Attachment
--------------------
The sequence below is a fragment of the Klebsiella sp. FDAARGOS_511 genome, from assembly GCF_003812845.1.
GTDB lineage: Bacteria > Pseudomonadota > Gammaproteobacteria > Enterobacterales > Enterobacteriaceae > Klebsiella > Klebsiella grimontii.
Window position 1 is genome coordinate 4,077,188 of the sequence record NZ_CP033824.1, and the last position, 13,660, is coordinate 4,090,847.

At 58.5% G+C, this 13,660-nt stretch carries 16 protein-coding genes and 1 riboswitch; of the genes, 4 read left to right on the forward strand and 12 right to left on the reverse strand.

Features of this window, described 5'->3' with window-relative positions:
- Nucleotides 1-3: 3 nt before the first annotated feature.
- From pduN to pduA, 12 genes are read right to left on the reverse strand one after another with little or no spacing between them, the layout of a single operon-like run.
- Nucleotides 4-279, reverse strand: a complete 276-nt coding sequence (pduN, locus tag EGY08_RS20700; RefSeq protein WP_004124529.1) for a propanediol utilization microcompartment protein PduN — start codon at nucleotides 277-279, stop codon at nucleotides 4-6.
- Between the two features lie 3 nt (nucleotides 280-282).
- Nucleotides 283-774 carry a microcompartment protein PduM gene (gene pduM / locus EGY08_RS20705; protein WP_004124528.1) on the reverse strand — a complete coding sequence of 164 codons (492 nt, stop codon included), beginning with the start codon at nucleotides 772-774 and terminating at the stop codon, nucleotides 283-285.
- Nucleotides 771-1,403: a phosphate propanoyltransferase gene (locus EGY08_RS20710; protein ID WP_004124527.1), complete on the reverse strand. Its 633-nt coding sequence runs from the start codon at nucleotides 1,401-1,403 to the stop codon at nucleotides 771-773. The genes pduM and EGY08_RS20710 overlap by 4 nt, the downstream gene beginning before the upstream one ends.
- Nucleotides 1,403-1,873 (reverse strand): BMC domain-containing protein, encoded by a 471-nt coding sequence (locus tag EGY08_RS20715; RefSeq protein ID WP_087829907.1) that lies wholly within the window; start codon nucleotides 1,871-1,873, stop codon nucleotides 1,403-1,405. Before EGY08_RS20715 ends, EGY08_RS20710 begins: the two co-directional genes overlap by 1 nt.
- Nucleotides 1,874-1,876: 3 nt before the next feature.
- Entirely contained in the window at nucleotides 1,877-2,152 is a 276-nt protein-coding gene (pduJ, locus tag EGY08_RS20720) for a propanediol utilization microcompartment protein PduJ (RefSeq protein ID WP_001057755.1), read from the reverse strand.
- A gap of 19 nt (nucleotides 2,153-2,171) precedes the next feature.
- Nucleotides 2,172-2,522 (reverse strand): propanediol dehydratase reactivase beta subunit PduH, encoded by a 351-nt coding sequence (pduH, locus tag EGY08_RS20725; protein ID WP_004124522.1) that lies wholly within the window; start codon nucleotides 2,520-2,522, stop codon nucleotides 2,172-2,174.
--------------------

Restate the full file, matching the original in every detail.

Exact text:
The sequence below is a fragment of the Klebsiella sp. FDAARGOS_511 genome, from assembly GCF_003812845.1.
GTDB lineage: Bacteria > Pseudomonadota > Gammaproteobacteria > Enterobacterales > Enterobacteriaceae > Klebsiella > Klebsiella grimontii.
Window position 1 is genome coordinate 4,077,188 of the sequence record NZ_CP033824.1, and the last position, 13,660, is coordinate 4,090,847.

At 58.5% G+C, this 13,660-nt stretch carries 16 protein-coding genes and 1 riboswitch; of the genes, 4 read left to right on the forward strand and 12 right to left on the reverse strand.

Features of this window, described 5'->3' with window-relative positions:
- Nucleotides 1-3: 3 nt before the first annotated feature.
- From pduN to pduA, 12 genes are read right to left on the reverse strand one after another with little or no spacing between them, the layout of a single operon-like run.
- Nucleotides 4-279, reverse strand: a complete 276-nt coding sequence (pduN, locus tag EGY08_RS20700; RefSeq protein WP_004124529.1) for a propanediol utilization microcompartment protein PduN — start codon at nucleotides 277-279, stop codon at nucleotides 4-6.
- Between the two features lie 3 nt (nucleotides 280-282).
- Nucleotides 283-774 carry a microcompartment protein PduM gene (gene pduM / locus EGY08_RS20705; protein WP_004124528.1) on the reverse strand — a complete coding sequence of 164 codons (492 nt, stop codon included), beginning with the start codon at nucleotides 772-774 and terminating at the stop codon, nucleotides 283-285.
- Nucleotides 771-1,403: a phosphate propanoyltransferase gene (locus EGY08_RS20710; protein ID WP_004124527.1), complete on the reverse strand. Its 633-nt coding sequence runs from the start codon at nucleotides 1,401-1,403 to the stop codon at nucleotides 771-773. The genes pduM and EGY08_RS20710 overlap by 4 nt, the downstream gene beginning before the upstream one ends.
- Nucleotides 1,403-1,873 (reverse strand): BMC domain-containing protein, encoded by a 471-nt coding sequence (locus tag EGY08_RS20715; RefSeq protein ID WP_087829907.1) that lies wholly within the window; start codon nucleotides 1,871-1,873, stop codon nucleotides 1,403-1,405. Before EGY08_RS20715 ends, EGY08_RS20710 begins: the two co-directional genes overlap by 1 nt.
- Nucleotides 1,874-1,876: 3 nt before the next feature.
- Entirely contained in the window at nucleotides 1,877-2,152 is a 276-nt protein-coding gene (pduJ, locus tag EGY08_RS20720) for a propanediol utilization microcompartment protein PduJ (RefSeq protein ID WP_001057755.1), read from the reverse strand.
- A gap of 19 nt (nucleotides 2,153-2,171) precedes the next feature.
- Nucleotides 2,172-2,522 (reverse strand): propanediol dehydratase reactivase beta subunit PduH, encoded by a 351-nt coding sequence (pduH, locus tag EGY08_RS20725; protein ID WP_004124522.1) that lies wholly within the window; start codon nucleotides 2,520-2,522, stop codon nucleotides 2,172-2,174.